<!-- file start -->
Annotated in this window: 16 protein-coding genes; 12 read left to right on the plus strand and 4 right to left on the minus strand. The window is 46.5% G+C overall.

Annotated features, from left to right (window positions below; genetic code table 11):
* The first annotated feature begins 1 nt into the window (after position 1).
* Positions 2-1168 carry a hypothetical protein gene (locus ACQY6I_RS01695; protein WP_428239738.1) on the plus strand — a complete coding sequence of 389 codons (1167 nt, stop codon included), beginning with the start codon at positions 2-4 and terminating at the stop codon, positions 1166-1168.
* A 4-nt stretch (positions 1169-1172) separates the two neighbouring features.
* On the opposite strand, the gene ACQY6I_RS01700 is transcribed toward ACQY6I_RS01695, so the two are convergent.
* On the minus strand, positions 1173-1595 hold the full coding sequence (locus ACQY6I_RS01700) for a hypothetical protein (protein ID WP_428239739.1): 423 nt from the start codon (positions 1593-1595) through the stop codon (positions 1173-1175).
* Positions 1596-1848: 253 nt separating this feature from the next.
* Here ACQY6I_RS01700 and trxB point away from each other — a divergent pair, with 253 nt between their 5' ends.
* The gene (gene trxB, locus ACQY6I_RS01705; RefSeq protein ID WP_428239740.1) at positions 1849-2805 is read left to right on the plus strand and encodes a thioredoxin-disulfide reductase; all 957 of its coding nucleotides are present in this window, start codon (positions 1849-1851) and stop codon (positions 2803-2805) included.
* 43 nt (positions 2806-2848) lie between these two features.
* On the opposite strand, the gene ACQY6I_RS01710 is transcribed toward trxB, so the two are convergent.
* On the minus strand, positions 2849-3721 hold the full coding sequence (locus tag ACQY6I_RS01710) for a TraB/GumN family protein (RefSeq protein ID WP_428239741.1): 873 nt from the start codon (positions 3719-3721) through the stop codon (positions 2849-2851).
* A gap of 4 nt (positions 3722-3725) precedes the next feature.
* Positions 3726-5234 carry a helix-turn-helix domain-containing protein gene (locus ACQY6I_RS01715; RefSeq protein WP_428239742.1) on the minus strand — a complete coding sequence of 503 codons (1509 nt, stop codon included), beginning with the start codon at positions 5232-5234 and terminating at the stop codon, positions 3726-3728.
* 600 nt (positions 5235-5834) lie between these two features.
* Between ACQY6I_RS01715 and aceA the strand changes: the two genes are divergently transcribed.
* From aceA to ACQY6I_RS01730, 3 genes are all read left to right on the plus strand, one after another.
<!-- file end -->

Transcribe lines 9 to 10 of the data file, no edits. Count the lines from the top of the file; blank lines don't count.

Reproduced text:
* Here ACQY6I_RS01700 and trxB point away from each other — a divergent pair, with 253 nt between their 5' ends.
* The gene (gene trxB, locus ACQY6I_RS01705; RefSeq protein ID WP_428239740.1) at positions 1849-2805 is read left to right on the plus strand and encodes a thioredoxin-disulfide reductase; all 957 of its coding nucleotides are present in this window, start codon (positions 1849-1851) and stop codon (positions 2803-2805) included.